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Inside the Insurance Industry – Risk

One of the fundamental concepts of the insurance market is the concept of risk. A risk is any situation which involves exposure to a potentially negative consequence. We are all exposed to a wide variety of catastrophic risks such as house fires or severe automobile accidents. The probability that any one individual will experience one of these severe negative consequences is low; however, because of the large number of people exposed to these risks, the probability that at least one person will experience one of these severe negative consequences is high.

Risk Pooling

Individuals can implement numerous different risk management strategies to combat the issue of risk. Because people are generally risk averse (discussed below), one of the most common risk management strategies are risk pooling. Risk pooling is a strategy that allows a large group of people to all bear a small percentage of the cost of a negative consequence that happens to any member of the group. By agreeing to bear a portion of the cost, all participating members protect themselves from bearing the full cost in the event that the negative consequence happens to them.

This is the basic principle behind insurance. For example, consider the risk of a house fire and the risk pooling offered by home owners insurance. In 2012 there were approximately 365 thousand house fires resulting in $5.7 billion of damage. If each of the 365 thousand homeowners whose houses were involved in a house fire had to pay for his damages individually, the average coast would be just over $15 thousand per incidence. However, if all homeowners grouped together to bear the cost of damages, the impact for each homeowner would be much smaller. There are approximately 125 million homes in the U.S. The cost of $5.7 billion split evenly between all of these homeowners would be $45.60. This is the advantage of spreading risk over a large consumer base.

Risk Aversion

A key characteristic that helps risk pooling, and thus insurance markets, function is risk aversion. Risk aversion is a concept used in behavioral economics to describe people’s preference for certainty. In general, when people are faced with the choice between two outcomes—one with a high degree of certainty and low cost and the other a low degree of certainty but high cost—they place greater value on the certainty of the outcome than on the expected cost of their decision. People will often choose the outcome with a high certainty even if this outcome has higher expected costs. The greater the individual’s risk aversion, the more cost they are willing to take on in exchange for greater certainty.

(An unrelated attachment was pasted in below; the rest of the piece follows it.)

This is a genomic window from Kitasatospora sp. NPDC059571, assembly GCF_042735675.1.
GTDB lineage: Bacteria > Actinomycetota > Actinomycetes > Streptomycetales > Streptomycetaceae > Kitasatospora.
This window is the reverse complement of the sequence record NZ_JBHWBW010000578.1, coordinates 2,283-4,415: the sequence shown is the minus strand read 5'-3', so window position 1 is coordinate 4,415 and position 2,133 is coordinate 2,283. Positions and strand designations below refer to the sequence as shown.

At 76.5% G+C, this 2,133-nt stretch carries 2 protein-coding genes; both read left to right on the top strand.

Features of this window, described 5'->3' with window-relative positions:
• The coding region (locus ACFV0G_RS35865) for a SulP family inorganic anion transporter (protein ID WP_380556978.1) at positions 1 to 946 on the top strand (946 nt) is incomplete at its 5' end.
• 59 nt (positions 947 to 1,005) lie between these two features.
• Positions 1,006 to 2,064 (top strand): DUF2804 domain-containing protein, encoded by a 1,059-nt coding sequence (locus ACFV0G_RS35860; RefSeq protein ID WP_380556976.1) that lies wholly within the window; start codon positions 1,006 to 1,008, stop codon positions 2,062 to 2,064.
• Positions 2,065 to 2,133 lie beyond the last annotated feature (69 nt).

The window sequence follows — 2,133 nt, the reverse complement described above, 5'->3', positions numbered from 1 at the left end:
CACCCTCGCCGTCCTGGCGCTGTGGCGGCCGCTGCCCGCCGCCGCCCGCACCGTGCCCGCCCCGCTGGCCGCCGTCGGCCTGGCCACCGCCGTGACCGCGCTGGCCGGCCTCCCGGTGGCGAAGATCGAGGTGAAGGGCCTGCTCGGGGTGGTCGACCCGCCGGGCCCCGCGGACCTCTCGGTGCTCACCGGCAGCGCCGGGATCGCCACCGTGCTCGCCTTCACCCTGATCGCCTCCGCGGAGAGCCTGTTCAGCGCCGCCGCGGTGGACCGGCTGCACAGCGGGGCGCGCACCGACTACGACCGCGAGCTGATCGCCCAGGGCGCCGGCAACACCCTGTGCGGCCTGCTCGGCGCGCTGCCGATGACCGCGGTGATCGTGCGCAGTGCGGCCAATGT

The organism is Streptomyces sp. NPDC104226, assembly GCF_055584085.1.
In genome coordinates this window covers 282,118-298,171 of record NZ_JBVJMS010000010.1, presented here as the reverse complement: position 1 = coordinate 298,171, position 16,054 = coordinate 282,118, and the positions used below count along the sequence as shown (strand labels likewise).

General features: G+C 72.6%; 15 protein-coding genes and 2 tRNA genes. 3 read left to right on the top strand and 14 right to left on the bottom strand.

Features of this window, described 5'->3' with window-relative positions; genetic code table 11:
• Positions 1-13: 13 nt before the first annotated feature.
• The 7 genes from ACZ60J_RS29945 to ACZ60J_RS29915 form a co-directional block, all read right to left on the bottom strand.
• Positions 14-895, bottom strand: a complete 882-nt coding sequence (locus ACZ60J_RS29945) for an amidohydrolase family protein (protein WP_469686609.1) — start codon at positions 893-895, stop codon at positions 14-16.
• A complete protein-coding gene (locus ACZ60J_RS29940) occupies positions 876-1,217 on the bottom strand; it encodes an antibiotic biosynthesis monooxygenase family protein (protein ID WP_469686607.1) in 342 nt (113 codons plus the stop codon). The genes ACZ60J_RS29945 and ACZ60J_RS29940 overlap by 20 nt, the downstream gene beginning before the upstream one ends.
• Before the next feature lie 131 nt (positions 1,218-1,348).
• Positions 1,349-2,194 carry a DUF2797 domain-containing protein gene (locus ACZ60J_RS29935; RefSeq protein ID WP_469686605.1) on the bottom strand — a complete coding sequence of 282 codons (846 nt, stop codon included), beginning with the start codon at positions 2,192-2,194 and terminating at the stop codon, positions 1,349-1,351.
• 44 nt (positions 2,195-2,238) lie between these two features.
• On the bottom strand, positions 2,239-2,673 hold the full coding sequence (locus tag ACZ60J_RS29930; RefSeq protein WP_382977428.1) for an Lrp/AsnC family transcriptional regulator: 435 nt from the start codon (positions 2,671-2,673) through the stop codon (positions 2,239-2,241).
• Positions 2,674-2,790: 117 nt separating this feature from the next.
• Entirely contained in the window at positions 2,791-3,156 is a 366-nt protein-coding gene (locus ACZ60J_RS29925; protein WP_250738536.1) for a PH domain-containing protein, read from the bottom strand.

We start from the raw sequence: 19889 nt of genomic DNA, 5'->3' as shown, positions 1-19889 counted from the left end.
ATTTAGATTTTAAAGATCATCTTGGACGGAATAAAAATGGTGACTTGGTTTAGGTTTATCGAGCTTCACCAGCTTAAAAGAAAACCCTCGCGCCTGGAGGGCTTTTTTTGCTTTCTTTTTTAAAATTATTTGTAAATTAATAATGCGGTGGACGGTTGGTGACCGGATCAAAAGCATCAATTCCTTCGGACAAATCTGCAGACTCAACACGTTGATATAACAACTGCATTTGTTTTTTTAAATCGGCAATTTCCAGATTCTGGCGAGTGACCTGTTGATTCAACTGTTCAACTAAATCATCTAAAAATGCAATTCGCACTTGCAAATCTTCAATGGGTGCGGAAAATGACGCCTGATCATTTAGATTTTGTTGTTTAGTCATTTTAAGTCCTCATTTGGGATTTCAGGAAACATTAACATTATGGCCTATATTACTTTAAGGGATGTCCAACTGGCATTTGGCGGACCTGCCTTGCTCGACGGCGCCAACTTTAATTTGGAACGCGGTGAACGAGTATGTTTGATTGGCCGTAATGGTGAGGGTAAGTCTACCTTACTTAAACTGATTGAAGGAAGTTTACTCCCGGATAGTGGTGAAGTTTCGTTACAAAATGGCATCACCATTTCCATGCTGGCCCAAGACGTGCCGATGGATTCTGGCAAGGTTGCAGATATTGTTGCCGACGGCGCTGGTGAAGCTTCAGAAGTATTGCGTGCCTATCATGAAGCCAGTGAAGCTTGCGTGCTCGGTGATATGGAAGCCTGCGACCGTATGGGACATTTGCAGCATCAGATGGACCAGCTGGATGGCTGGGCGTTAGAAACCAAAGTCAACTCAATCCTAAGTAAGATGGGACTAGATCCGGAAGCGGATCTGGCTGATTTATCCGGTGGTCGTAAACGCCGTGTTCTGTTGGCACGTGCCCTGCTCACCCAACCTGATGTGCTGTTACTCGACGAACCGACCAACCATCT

Using the example mentioned above, homeowners are faced with the option of purchasing insurance or opting out. If they purchase insurance they have a 100 percent chance of paying $45.60. If they opt out of insurance they have a 0.3 percent chance (found by dividing the number of homes that were involved in a house fire by the total number of homes, 365,000/125,000,000) of paying $15 thousand. The expected costs are similar in either equation. (The expected cost is calculated by multiplying the probability of the outcome occurring by the cost of the outcome. $45.60 * 100% = $45.60. $15,000 * .3% = $45.00.) Given the choice between these two options, risk aversion leads people to purchase insurance because it is the more certain outcome. But the risk aversion principle suggests that people would be willing to pay even more than $45.60 in exchange for the certainty that insurance provides. How much more an individual would be willing to pay depends on how risk averse that individual is.

Insurance companies have overhead costs of administering policies. In order to pay for these overhead costs and still have enough money to pay for claims, insurance companies must charge premiums that are higher than the expected costs of claims. Because of risk aversion, insurance companies can charge these higher rates and people are still willing to purchase insurance.

When Risk Isn’t Enough

While risk is a sufficient motivating factor for many people to purchase insurance, some people still opt out of insurance markets for a variety of reasons. In some cases, non-participation in insurance markets isn’t an issue because the cost of not purchasing insurance falls primarily on the individual who opts out. But in other cases, such as vehicle and health insurance, society ultimately ends up bearing at least a portion, if not the majority, of the cost of non-insured. In these cases, legal structures can provide incentives for uninsured to purchase insurance. The individual responsibility payment under the Affordable Care Act is an example of this type of incentive restructuring.



National Association of Insurance Commissioners

National Fire Protection Association

Kaiser Health News

Psychological Science

United States Census Bureau

World Health Organization


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